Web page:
Coronavirus Update from New York City: April 2, 2020

As is the case with my previous two coronavirus updates, I am writing this impromptu because the situation with the coronavirus around New York City is just so fluid. It remains fluid, even though the virus has only had the attention of New Yorkers for a few weeks now.

At this point, I’m continuing to do fine, and so is the rest of my family. None of us have come down sick with the coronavirus; given that we’re all still healthy, we’re left wondering whether we already had it and didn’t realize it, or whether we had coronavirus and were asymptomatic, or what. Regardless, I just count my blessings that we are all still healthy, and I hope it remains that way. Especially since everyone in my household knows people who have coronavirus symptoms, and all of us at the very least know friends of friends who either fell critically ill or passed away from the coronavirus.

It has become spooky just how quiet things are around my neighborhood. It is literally quieter than it often is on a Sunday morning, with one exception: the number of sirens we hear. As for the sirens, we hear them all…the…time.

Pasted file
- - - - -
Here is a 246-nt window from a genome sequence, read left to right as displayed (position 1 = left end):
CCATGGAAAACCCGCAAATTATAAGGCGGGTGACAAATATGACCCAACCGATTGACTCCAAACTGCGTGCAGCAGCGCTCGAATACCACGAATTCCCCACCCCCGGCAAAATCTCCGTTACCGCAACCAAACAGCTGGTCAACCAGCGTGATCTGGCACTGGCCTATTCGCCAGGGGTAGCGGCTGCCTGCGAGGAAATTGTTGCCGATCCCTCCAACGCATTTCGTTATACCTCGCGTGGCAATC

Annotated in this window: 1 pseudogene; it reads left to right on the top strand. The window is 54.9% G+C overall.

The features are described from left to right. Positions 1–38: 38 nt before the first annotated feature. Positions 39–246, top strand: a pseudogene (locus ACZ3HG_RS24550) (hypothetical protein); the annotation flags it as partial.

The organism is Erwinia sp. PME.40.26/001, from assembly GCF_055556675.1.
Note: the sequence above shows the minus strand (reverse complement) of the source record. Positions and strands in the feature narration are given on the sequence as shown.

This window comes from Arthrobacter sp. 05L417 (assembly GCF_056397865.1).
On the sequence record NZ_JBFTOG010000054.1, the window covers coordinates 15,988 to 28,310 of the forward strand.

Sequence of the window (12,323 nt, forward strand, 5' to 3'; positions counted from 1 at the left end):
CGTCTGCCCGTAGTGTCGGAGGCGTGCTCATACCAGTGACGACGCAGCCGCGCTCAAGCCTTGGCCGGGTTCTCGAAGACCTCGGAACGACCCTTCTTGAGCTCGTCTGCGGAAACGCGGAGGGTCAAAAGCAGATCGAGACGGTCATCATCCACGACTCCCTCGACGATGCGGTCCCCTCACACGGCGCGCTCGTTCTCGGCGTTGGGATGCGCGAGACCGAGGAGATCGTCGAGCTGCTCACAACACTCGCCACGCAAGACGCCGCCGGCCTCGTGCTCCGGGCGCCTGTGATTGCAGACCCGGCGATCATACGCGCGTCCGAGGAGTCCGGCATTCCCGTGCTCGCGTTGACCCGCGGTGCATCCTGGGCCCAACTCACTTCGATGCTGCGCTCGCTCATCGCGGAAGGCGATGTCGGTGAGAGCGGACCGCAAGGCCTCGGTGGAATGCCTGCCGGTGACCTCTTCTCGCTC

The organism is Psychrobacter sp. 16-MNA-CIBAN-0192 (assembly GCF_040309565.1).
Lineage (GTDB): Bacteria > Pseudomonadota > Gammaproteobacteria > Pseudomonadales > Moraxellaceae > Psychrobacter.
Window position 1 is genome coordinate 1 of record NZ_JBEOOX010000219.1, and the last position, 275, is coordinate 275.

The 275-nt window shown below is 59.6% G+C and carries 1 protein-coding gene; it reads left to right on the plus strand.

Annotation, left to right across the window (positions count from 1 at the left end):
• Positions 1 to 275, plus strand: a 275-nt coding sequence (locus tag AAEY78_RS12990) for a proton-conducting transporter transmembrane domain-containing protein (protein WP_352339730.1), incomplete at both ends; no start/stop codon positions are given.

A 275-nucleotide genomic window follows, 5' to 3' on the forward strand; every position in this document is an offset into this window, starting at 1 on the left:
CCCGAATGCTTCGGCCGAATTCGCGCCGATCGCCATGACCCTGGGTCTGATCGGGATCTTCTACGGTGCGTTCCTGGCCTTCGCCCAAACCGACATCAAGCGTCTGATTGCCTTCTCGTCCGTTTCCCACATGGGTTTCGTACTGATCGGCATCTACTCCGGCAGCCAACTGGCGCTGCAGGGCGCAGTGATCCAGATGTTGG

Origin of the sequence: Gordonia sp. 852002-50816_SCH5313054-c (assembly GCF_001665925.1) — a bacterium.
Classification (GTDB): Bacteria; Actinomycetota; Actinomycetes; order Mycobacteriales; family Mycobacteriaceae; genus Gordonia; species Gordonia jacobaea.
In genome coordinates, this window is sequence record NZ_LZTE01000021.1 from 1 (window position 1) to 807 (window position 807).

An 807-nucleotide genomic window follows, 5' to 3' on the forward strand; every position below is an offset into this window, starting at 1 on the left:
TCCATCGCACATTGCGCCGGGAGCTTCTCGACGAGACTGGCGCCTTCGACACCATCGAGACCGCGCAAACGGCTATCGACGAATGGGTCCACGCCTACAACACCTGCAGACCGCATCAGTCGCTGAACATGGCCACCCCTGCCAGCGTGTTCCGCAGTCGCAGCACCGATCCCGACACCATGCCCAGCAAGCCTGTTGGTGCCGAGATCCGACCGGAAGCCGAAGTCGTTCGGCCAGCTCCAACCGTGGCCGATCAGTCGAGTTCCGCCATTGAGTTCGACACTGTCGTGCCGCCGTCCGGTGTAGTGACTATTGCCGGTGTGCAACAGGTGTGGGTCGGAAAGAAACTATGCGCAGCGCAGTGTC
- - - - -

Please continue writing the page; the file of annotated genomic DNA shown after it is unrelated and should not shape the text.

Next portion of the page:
As a whole, the situation in New York City is not good. However, if readers really want to see exactly where in New York City the situation is worst, I would encourage you to take a look at a map published by the New York City Department of Health and Mental Hygiene that details the number of cases in each zip code as of March 31st. It is not a perfect map, as not all zip codes contain the same number of people; however, it gives people a picture of some of the places where the highest number of people have tested positive for the coronavirus. I won’t analyze the numbers in every zip code, but there are a few observations that people should be aware of, in order to better understand the situation in New York City: